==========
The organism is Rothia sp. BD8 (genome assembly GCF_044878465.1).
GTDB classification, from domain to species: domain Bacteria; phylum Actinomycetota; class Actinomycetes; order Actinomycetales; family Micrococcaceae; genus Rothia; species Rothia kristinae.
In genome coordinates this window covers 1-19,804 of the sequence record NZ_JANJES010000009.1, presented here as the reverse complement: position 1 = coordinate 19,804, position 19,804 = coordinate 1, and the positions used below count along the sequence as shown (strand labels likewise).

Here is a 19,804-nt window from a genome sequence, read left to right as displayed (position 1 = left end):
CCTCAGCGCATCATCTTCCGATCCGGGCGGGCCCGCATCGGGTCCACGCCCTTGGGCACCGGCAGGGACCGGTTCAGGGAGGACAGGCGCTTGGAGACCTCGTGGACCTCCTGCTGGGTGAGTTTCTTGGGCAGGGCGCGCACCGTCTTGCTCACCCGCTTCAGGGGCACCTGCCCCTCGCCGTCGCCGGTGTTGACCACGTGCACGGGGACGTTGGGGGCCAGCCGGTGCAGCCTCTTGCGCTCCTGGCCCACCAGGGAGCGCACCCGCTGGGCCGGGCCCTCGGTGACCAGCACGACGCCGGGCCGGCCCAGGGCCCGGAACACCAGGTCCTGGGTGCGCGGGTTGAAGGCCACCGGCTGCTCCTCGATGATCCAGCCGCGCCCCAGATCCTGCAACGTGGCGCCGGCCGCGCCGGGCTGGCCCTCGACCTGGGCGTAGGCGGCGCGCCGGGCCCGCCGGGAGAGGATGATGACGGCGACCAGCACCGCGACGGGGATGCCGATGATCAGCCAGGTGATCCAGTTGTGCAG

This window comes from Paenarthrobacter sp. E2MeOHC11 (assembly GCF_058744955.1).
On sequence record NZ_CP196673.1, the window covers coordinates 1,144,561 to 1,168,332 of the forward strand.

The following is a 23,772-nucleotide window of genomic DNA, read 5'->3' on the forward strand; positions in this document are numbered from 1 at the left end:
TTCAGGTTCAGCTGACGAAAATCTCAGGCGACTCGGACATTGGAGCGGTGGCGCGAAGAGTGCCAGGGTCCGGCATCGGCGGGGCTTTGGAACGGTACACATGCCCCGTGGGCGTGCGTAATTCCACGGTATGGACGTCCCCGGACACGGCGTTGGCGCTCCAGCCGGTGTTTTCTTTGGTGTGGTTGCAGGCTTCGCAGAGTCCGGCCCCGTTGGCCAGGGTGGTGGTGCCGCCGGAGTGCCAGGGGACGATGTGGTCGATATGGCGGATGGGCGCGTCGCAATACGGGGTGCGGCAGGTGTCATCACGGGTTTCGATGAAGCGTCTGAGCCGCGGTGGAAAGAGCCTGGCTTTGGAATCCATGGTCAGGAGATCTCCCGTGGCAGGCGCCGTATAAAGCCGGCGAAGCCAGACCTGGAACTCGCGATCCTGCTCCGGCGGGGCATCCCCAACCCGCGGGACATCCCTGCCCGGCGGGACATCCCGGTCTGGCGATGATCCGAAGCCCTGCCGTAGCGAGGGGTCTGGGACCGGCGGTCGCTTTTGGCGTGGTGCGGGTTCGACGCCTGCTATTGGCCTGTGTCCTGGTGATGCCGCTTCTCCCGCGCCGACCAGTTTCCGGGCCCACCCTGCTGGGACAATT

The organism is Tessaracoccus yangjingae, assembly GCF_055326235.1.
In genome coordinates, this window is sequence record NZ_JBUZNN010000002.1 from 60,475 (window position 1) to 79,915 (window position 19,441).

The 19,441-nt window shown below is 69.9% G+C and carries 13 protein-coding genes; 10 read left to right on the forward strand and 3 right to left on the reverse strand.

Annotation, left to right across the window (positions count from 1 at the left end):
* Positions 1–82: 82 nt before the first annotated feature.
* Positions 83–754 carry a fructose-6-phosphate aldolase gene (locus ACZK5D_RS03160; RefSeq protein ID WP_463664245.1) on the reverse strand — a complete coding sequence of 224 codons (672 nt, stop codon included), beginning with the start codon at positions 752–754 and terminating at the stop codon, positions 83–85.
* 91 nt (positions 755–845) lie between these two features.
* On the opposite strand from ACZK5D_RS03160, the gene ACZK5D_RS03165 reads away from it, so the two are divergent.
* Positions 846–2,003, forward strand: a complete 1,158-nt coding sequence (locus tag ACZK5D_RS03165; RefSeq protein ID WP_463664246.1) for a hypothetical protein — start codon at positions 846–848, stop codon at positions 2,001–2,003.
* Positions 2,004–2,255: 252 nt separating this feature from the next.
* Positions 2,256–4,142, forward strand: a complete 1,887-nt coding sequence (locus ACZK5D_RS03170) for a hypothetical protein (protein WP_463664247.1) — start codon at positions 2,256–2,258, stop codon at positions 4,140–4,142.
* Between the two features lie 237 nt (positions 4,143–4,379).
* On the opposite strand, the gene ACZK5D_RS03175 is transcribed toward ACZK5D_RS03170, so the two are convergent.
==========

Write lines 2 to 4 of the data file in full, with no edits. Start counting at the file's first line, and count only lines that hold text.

GTDB classification, from domain to species: domain Bacteria; phylum Actinomycetota; class Actinomycetes; order Actinomycetales; family Micrococcaceae; genus Rothia; species Rothia kristinae.
In genome coordinates this window covers 1-19,804 of the sequence record NZ_JANJES010000009.1, presented here as the reverse complement: position 1 = coordinate 19,804, position 19,804 = coordinate 1, and the positions used below count along the sequence as shown (strand labels likewise).

Here is a 19,804-nt window from a genome sequence, read left to right as displayed (position 1 = left end):